All party conferences show all parties at their worst. If you remember that, everything we have seen in Birmingham this week, like everything we saw in Liverpool last week, begins to make sense. Even so, it remains startling to think that, just four months ago, the Conservative party was supposed to be split, riven by Europe-related disagreement.
Those battles have been settled. The party’s inherent pragmatism – its will to power – has asserted itself once again. The doubters – and there are still many of those – are keeping their heads down. They’ve lost and they know it. This is a Brexit party now, blue in tooth and claw.
So it seemed telling that even notable Remainers such as Amber Rudd were resolutely on message. Indeed, when Rudd suggested “naming and shaming” firms who employ too many foreigners, there was a faint whiff of a minister over-compensating for her past deviations from what is now Tory orthodoxy.
If this was ugly, it was also more likely a signal of intent than a declaration of real policy. Even so, as Theresa May’s speech confirmed, this is not David Cameron’s party any longer.
All newly-installed prime ministers must define themselves against their predecessors, of course, but you could be forgiven for thinking that May thinks there’s something discreditable, even distasteful, about the government in which she served for six years. There was a sense in Birmingham of an older, more robust, Conservatism reasserting itself. The Cameron era – defined by coalition but also by the uneasy compromise between the so-called modernisers and the party’s old guard – has been punted into the long grass of history.
There was always, by dint of his background and temperament, a vague sense that Cameron offered an AB Conservatism; May’s Toryism, by contrast, is of the C1C2 variety. She leads a government that will disapprove a little more and sympathise a little less. “If you believe you’re a citizen of the world, you’re a citizen of nowhere,” she said and it was hard not to think this was meant as an icy rebuke of her predecessor.
This conference was not so much the twilight of the modernisers as their eclipse, not just in terms of substance but, just as important, in terms of style. The Theresa May who warned that the Tories were seen as “the nasty party” now feels able to taunt Labour with the same label. And she did so at a conference dominated by the parade of ministers boasting about how they could best be beastly to foreigners. The idea that Brexit owed little or nothing to fears – sorry, “concerns” – about immigration was soundly refuted in Birmingham this week. The party has concluded that it was immigration that ruined Cameron and it has no desire to repeat that blunder. No wonder there were times this seemed as much a Ukip conference as a Tory one.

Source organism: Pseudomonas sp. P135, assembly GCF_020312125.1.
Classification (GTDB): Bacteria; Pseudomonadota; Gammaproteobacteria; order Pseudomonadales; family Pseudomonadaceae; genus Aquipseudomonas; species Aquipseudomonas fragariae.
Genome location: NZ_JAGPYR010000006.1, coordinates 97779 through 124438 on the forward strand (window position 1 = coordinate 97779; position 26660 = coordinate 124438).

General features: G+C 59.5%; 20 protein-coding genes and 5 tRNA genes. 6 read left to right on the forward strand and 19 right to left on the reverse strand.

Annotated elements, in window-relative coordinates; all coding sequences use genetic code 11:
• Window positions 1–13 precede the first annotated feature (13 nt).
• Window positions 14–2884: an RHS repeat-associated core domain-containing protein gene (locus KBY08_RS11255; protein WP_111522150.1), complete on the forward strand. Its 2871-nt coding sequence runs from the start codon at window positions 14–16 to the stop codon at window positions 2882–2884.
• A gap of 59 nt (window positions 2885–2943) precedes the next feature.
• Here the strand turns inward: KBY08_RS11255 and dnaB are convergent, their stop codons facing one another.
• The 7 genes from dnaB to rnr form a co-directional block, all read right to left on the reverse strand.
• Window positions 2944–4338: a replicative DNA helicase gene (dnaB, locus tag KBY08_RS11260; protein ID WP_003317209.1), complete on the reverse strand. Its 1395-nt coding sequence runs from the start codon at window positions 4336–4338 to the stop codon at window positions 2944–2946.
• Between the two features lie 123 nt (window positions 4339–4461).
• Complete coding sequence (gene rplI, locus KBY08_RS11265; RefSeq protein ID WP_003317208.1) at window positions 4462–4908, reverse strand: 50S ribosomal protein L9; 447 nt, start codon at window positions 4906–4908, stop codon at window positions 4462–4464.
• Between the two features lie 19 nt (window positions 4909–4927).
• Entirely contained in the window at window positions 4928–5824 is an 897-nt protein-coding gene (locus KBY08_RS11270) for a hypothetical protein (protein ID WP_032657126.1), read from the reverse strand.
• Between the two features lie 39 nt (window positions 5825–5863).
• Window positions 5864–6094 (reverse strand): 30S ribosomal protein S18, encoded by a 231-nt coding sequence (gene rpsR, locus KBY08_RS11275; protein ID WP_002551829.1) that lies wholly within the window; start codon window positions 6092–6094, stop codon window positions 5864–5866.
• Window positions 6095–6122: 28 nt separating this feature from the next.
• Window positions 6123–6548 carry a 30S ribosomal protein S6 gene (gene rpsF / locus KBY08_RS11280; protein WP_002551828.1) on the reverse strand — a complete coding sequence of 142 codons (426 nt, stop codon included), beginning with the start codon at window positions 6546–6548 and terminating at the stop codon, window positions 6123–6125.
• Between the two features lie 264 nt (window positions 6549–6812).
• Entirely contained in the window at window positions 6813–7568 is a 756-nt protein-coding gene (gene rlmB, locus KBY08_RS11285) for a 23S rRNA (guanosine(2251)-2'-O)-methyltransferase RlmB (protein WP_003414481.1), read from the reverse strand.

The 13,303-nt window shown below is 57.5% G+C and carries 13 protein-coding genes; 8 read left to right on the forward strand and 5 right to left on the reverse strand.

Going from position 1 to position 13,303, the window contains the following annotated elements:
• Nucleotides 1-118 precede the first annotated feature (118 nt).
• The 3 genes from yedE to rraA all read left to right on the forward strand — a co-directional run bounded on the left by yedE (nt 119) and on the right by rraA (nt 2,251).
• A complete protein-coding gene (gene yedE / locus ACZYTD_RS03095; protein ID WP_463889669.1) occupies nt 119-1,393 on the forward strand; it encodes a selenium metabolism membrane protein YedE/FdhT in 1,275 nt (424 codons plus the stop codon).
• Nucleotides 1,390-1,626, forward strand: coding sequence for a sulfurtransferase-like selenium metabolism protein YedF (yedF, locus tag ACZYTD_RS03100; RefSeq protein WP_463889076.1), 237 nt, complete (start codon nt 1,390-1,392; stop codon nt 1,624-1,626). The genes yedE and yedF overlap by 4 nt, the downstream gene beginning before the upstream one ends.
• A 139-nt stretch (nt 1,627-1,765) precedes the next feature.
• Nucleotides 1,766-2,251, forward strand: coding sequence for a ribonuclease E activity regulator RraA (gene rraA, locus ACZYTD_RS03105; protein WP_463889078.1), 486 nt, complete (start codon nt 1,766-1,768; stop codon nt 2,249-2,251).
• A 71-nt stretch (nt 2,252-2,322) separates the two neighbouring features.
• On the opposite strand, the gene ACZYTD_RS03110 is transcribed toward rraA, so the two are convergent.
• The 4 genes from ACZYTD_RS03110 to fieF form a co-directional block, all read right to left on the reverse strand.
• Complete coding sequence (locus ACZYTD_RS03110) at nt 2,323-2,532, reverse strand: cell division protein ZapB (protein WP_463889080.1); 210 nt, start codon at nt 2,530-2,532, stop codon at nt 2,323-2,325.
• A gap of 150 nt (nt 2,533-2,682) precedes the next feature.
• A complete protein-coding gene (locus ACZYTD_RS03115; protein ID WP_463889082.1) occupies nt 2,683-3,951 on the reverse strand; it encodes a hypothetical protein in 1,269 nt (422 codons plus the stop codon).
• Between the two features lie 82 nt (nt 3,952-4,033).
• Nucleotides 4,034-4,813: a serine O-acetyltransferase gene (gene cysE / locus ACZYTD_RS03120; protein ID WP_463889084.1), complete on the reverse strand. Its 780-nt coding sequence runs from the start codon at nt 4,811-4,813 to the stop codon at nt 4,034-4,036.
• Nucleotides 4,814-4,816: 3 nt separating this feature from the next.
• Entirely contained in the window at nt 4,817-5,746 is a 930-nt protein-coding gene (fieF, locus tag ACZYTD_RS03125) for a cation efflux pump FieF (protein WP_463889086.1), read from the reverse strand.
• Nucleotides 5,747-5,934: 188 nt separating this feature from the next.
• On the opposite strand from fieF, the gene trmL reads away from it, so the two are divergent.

Given the choice between economic liberalism and a crackdown on immigration, the government has chosen the latter. This is hardly something unique to Britain. Similar patterns may be seen in most other western countries. This should trouble buccaneering Brexiteers who see a glorious new era of free trade; the prevailing winds currently blow from the other direction. An era of extraordinary openess appears to be coming to an end. Never mind a hard or soft Brexit – that seems to have been settled in favour of the former – it might, despite protestations to the contrary, prove to be a closed Brexit, not an open one.
May-ism, to the extent such a thing exists, is doggedly suburban. It views the city – and the City – with suspicion and definitely mistrusts “elites”. As her hint about intervening in the energy market demonstrated, she promises a chivvying government, not a chillaxing one. She caricatured the views of the Remain camp as people who look down on the working-class. It was easy to forget that, at least nominally, May was a Remain voter too.
There was a hint of Richard Nixon or Pat Buchanan when she lashed those who supposedly sneer at the common man. The elites, she said, find the “patriotism [of ordinary people] distasteful, their concerns about immigration parochial, their views about crime illiberal, their attachment to their job security inconvenient”. That’s one in the eye for the Financial Times and a bonanza for The Sun.
In her own way, then, May is a populist, albeit one marked by a stern, even matronly, moralising. Perhaps this should not surprise. She was home secretary for six years, after all. Her record there is instructive. She backed the so-called “snooper’s charter”, but also challenged vested producer interests. Remember that at the Home Office she confronted the police time and time again. Something that would be notable for any home secretary, let alone a Tory one. So this Prime Minister is not afraid of fighting.
The Conservatives, she said, are “the party of the NHS, the party of public services… the party of workers”. In the absence of a credible or even functioning Opposition, there may be something to this, but it is still a bold claim. But this is her bet: economic interventionism plus patriotic populism will leave Labour with nowhere to go even if Labour showed any sign of wanting to go anywhere. It is not so much occupying the centre ground as redefining it.
Theresa May offers, in many ways, White Van Conservatism remade for an age of uncertainty. Muscular, unashamed, preachy, and very, very English.